At first it was a minor annoyance. Though the grass did partially block the sun, it also swayed in the breeze, creating a strobe-like effect on her face. As it grew more disruptive, she blocked it with the book, but she had to hold it at an awkward angle, and her arms were getting tired.
Soon she heard a vehicle approaching. She grinned. They’ll have no idea I’m here, she told herself. The sense of invisibility was delicious, and she savored it. The world was carrying on around her, and she found herself outside the stream, undetected, like a superhero or a ghost. She anticipated the moment when the car would pass and move on, its occupants never knowing they had passed an unseen observer, so close and yet unaffected by their presence.
It was not a car. And she was not unaffected by its presence.
On the gravel road, the speeding truck threw a billowing dust cloud in every direction. It slammed right into Jenny’s face, forcing its way into her eyes and nose, bringing her upright with a series of violent coughs. Her eyes watering, she stood and brushed the dirt off her hair. She coughed a few more times, then she lay back down.
That’s when she noticed the itching. And she started sneezing. And wheezing.
She sat up again. Of course, she thought. Allergies.
As she often did, in her excitement she had forgotten the effect grass, and almost everything else outside, had on her body, especially her respiratory system. She looked at her bare arms and legs. Angry red patches were developing. And now her asthma was angry as well, her breath growing thicker and noisier.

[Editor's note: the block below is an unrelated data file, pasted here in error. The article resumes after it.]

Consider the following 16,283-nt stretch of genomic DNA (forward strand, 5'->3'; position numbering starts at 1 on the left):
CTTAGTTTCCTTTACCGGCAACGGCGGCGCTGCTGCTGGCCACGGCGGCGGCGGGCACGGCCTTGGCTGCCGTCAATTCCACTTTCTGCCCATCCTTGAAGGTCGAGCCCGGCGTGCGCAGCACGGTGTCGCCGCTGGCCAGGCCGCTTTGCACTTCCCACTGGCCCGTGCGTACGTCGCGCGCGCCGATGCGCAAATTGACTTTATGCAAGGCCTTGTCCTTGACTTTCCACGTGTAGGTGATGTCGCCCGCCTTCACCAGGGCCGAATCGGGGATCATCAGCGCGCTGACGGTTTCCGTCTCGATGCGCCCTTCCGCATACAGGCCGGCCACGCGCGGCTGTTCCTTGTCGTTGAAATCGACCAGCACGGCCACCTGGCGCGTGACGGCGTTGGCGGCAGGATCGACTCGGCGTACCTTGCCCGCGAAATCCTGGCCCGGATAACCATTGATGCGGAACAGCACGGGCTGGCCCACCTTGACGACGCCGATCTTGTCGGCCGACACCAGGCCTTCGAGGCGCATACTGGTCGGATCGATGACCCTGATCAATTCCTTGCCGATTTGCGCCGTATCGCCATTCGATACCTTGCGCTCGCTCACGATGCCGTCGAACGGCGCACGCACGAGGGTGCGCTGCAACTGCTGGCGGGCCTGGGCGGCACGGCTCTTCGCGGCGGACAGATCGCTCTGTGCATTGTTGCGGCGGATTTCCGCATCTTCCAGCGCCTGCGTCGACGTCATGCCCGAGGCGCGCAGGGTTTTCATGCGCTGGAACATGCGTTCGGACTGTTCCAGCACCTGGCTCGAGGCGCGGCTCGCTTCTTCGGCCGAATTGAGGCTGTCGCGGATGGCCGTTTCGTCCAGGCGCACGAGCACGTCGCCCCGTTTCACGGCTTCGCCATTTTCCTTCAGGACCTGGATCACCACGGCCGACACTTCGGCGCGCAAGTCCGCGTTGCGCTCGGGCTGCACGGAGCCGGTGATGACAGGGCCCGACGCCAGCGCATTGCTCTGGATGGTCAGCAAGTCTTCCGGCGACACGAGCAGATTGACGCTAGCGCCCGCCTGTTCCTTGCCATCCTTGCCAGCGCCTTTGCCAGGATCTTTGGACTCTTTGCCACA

She looked down at her book. She glanced at the jug of water and the box of crackers she hadn’t even opened yet. She watched a bug crawl across the open book, stopping briefly on the word instead. She felt another bug bite her ankle, and she brushed it away. Another bug buzzed next to her ear, and realized she had seen and heard no other sounds of wildlife. Not a squirrel, not a singing bird. Just bugs. And now she heard the sound of another approaching vehicle.
She let out a wheezy sigh and stood.
She picked up her book, her water, and her crackers. She trudged back toward home and her inhaler. She was a little wiser, a little less enchanted with the world, one dream lighter. And itchy.
© 2013 Amy Simpson.